Sunday, April 29, 2012

Reading list 4/29

I realize I've missed a week or so, so I'm probably also missing some books. (I read a lot; I also forget a lot of what I read, which is why I can happily re-read books I've already read. Of course, some books, I simply love and rereading them is like having a nice, satisfying gab session with an old friend.)

Lauren Barnholdt, Fake Me a Match. I thought this was a cute story--if not really substantive. In this book, 13-year-old Avery LaDuke has high hopes for her new step-sister (who's exactly her age), since her current BFF has been acting strange. When Avery gets put in charge of a school fundraiser--a matchmaking project--she knows just what to do: she'll fix the results so Blake gets matched with Sam, her current crush. Only, something goes wrong and Avery gets matched with Sam instead--and worse still, she discovers that he might not be the stuck-up jerk she's always thought he was. Instead, she might actually like him. I thought the writing here was fun--Barnholdt has a great MG voice, the characters were relatable, and the plot situations were familiar to anyone who lived through junior high.

Julie Cross, Tempest. I picked up this book because it's been getting a fair amount of buzz, but I wasn't in love with it. Nineteen-year-old Jackson Meyer is happy with his life, his girlfriend Holly, and his occasional time traveling. But when strangers who seem to know about his secret burst in and shoot Holly, Jackson gets flung back to his past (as a 17-year-old) and can't seem to get out. He has to figure out what's going on with his life and try to save Holly. I thought the premise here was cool, and Cross certainly has spent a lot of time envisioning the rules for time travel so that they are logical. But I never really connected with the characters. Jackson and Holly are supposed to have this cosmic romance (like a younger version of the Time Traveler's Wife), but neither of them ever seemed distinct enough for me to really love them. Of course, this could just be personal preference in characters--aside from that, the writing was fast-paced and the plot was intriguing.

Julianne Donaldson, Edenbrooke. This is the first book for Shadow Mountain's new line of "clean" romances, and I have to admit that I was pleasantly surprised. I'm a long-time fan of Jane Austen and Georgette Heyer--and this is the first regency I've read in years to come close to Heyer's deftness with language and characterization of regency era life (of course, Austen remains pretty inimitable). In this story, Marianne Daventry has been living with her grandmother in Bath ever since her mother's death, and she's tired of the confined city life. She longs for the country life that she loves--which is why she jumps at the chance to spend a couple of weeks in the country with her twin sister at the estate of a woman who was their mother's childhood friend. However, the visit doesn't unfold quite as Marianne expected--she finds herself falling for someone she's not entirely sure she can trust and she struggles with feeling unusually estranged from her sister. I thought the romance here was delightful and would recommend this to anyone who likes a good romance, particularly Regency era romances.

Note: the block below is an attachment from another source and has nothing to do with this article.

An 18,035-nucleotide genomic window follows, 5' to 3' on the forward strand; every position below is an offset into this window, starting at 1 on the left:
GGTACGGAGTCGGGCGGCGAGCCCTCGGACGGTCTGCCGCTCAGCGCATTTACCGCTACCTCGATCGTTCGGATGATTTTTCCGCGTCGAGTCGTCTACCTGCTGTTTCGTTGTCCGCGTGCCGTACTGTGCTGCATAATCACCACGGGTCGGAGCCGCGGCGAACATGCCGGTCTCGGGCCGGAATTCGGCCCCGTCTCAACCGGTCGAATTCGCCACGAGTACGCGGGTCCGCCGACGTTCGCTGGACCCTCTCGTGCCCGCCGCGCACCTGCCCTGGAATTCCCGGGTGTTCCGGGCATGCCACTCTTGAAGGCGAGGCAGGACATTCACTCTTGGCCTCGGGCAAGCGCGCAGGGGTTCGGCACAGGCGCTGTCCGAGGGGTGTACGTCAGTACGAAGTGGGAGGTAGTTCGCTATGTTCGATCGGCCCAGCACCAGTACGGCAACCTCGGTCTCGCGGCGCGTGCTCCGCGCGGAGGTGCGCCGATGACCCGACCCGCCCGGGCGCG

Frances O'Rourke Dowell, Ten Miles Past Normal. I've been lucky in that I've been reading a slew of books recently that I enjoyed. This was also charming, the story of Janie Gorman, who lives on a small farm just outside the city limits. Farm life seemed cool in elementary school, but now that she's in high school, she's been labelled "Skunk Girl" for unthinkingly climbing on the school bus without checking to see that she'd removed the goat poop from her shoes. She spends her lunch periods hiding in the library and the rest of her life longing for something better, something bigger. An invitation to "Jam Band" leads her to meet a boy named Monster, who teaches her to play the bass--and a school assignment with her best friend leads to some discoveries about the civil rights history of her town and the role some of the older residents played in the Freedom Schools. The story really seems to be about Janie's coming of age, of coming into her own and realizing that it's okay not to be normal--especially when you can be something bigger.

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